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130th Anniversary of the Laying of the Foundation Stone at St Agnes Grange

Rosemary Fazzalari and Jean Clingly. Their great grandparents, Edward and Margaret Beck, were part of the original congregation that laid the stone in 1885

By Robert McEwin

Stones are important in Australia: the comment of surprise (“Stone the Crows!”), Ayres Rock or Uluru in the Northern Territory and Mt Augustus in Western Australia.

Stones are important for our faith as well. God commanded Joshua to have 12 stones taken from the Jordan and build a cairn at Gilgal so the people would remember that Israel passed over the Jordan on dry ground (Joshua 4).

The resurrection is about a stone too. This time it is the stone in front of the tomb Jesus’ body was laid in. It was moved back so people could see into the tomb and know ‘He was not there but Risen’ (Mark 16, 6; Luke 24, 5).

On Sunday 2 August 2015 the Henley Grange Parish celebrated the 130th Anniversary of the Laying of the Foundation Stone for St Agnes Church, Grange by Bishop Kennion. The service recognised that this congregation, as all congregations are, is built on the foundation laid by the apostles and prophets.

In recent weeks the set readings from Ephesians have spoken of the gifts and role of the apostles and prophets in establishing the church. The block, tackle and tripod used to assist in laying the heavy Foundation Stone have been displayed in the Church.

A lookalike stone has been suitably inscribed by a member of the congregation to replicate the original stone, enabling us to imagine the day more easily. It was an effective reminder of the 1st of August 1885, and the long history of Christian witness in the area.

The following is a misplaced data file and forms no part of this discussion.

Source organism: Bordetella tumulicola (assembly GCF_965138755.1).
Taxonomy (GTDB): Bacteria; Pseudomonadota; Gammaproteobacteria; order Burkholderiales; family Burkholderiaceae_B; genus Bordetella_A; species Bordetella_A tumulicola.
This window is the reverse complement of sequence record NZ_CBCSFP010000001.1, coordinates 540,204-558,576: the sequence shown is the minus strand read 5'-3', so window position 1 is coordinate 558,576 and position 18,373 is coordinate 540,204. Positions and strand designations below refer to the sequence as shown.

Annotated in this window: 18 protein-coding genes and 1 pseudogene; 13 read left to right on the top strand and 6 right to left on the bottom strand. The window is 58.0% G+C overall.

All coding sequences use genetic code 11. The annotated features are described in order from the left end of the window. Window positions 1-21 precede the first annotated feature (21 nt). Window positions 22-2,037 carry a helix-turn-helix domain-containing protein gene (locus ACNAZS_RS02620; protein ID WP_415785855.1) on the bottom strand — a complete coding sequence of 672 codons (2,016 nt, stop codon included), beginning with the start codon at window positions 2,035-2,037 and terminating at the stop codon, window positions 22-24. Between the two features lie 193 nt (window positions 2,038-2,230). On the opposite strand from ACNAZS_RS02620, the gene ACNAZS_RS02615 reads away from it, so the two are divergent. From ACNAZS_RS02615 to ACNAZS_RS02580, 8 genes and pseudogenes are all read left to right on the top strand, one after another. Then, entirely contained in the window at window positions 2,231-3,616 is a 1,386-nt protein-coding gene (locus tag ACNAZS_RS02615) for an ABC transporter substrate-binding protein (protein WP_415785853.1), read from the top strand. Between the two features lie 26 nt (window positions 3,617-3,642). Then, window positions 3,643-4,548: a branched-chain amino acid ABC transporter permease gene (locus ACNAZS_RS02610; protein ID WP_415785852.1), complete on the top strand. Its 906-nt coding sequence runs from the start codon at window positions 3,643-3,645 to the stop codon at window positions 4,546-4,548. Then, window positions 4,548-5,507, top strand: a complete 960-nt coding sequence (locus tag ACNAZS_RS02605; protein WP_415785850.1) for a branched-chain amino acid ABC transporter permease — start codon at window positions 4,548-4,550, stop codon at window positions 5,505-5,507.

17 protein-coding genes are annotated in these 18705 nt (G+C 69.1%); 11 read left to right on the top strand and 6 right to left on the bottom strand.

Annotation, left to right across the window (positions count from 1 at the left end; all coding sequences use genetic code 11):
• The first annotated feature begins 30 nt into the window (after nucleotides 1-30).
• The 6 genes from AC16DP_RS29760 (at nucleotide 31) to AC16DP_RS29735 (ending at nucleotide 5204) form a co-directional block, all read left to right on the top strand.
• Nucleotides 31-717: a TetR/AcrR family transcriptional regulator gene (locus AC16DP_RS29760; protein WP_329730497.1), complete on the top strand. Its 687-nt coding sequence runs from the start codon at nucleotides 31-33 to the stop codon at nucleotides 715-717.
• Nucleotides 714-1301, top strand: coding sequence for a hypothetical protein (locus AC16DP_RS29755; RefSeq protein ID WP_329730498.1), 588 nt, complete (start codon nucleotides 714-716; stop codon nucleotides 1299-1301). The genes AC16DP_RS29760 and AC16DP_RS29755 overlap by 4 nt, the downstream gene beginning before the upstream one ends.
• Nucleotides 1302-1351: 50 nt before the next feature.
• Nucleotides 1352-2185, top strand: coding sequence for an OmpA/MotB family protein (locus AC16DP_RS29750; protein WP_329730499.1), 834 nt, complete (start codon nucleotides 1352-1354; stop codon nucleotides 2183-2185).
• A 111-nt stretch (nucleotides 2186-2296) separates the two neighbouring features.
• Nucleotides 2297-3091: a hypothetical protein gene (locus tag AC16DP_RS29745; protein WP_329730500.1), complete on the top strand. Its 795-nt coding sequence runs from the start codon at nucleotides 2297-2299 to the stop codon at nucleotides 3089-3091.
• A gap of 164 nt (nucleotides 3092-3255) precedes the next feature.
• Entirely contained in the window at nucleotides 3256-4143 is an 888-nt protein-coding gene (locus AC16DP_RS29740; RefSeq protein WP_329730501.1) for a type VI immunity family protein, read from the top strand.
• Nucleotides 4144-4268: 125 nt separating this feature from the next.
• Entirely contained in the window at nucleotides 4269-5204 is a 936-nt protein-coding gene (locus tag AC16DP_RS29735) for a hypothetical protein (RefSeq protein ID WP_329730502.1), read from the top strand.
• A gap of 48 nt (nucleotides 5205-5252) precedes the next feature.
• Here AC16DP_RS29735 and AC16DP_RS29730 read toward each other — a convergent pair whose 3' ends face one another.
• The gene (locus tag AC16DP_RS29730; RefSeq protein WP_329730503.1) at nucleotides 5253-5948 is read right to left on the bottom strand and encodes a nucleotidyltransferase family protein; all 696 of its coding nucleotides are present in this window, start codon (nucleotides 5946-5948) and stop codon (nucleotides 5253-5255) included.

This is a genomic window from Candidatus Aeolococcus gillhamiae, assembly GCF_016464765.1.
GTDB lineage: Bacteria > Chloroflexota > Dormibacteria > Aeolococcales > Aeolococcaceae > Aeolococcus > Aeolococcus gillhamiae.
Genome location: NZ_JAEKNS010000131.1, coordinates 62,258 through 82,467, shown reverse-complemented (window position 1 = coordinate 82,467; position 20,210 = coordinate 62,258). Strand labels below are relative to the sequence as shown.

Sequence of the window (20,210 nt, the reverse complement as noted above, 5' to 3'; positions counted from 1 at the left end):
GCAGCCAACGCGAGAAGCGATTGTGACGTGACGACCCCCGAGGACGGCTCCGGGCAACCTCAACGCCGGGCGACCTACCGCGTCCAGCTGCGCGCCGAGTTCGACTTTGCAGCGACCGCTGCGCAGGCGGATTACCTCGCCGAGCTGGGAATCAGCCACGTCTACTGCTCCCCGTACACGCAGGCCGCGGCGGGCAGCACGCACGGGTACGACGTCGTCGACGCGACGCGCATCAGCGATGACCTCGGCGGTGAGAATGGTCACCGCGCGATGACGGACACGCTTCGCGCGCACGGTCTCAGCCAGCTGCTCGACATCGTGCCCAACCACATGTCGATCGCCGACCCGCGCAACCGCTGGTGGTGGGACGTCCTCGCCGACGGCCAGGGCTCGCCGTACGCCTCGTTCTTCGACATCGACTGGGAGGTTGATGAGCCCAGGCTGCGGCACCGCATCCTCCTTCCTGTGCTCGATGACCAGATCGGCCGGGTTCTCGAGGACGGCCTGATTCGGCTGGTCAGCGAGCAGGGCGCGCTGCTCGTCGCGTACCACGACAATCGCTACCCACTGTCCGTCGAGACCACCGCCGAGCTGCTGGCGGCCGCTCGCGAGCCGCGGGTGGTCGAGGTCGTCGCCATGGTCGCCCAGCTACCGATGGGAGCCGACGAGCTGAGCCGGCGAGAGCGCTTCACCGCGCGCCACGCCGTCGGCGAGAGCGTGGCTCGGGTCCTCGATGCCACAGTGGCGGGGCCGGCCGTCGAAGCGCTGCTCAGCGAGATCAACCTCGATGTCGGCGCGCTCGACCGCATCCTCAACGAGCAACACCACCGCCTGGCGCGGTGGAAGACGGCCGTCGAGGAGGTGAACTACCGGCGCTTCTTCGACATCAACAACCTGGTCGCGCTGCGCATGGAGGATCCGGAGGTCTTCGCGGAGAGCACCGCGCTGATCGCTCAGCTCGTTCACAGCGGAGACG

The foundation stone being laid in 1885

Someone spotted what seems to be a spelling mistake on the original foundation stone. It is in fact so and we wonder if they releaised on the day in 1885?

Some people dressed appropriately for the 1880s with the aid of the photos of the original occasion. There were no bright colours or flamboyant attire as the day was in the middle of Queen Victoria’s long period of grief and pain following the death of Prince Albert. The question of attire was a little simpler for the clergy as in 1885 the photos revealed that a cassock, surplice and preaching scarf were the order of the day.

It was a significant day for many people as they reflected on the event and the one 130 years ago. Members gathered after the service to share their childhood memories of the area and each other’s families. Others reminisced about past clergy and office bearers who had been associated with St Agnes over the years.

Sisters Rosemary Fazzalari and Jean Clingly had much to contribute, as they have an impressive family history of involvement with the parish. Their great grandparents, Edward and Margaret Beck, were part of the original congregation that laid the stone in 1885 and donated of some of the stained glass windows in the sanctuary. Rosemary says this connection made the anniversary especially meaningful and feels “proud” to continue the family tradition of attending St Agnes church from childhood.

We look forward to celebrating the dedication the church building (minus the nave) on November 1st. Yes that is right, the Sanctuary and Transepts of St Agnes were finished and dedicated for use just four months after laying the Foundation Stone. This just shows that miracles were happening in the church in 1885 in Adelaide.

Remembering is a core foundation for our faith, for the Israelites after they crossed the Jordan and for the apostles when they found the stone was rolled away and Jesus’ body was not there. For us, we celebrate the faith and conviction of our forebears in laying foundation stones and look to our future in a city where the foundation of the walls are adorned with every jewel: jasper, sapphire, agate, emerald, onyx, carnelian, chrysolite, beryl, topaz, chrysoprase, jacinth and amethyst (Rev 21,19-20).

The St Agnes Church congregation today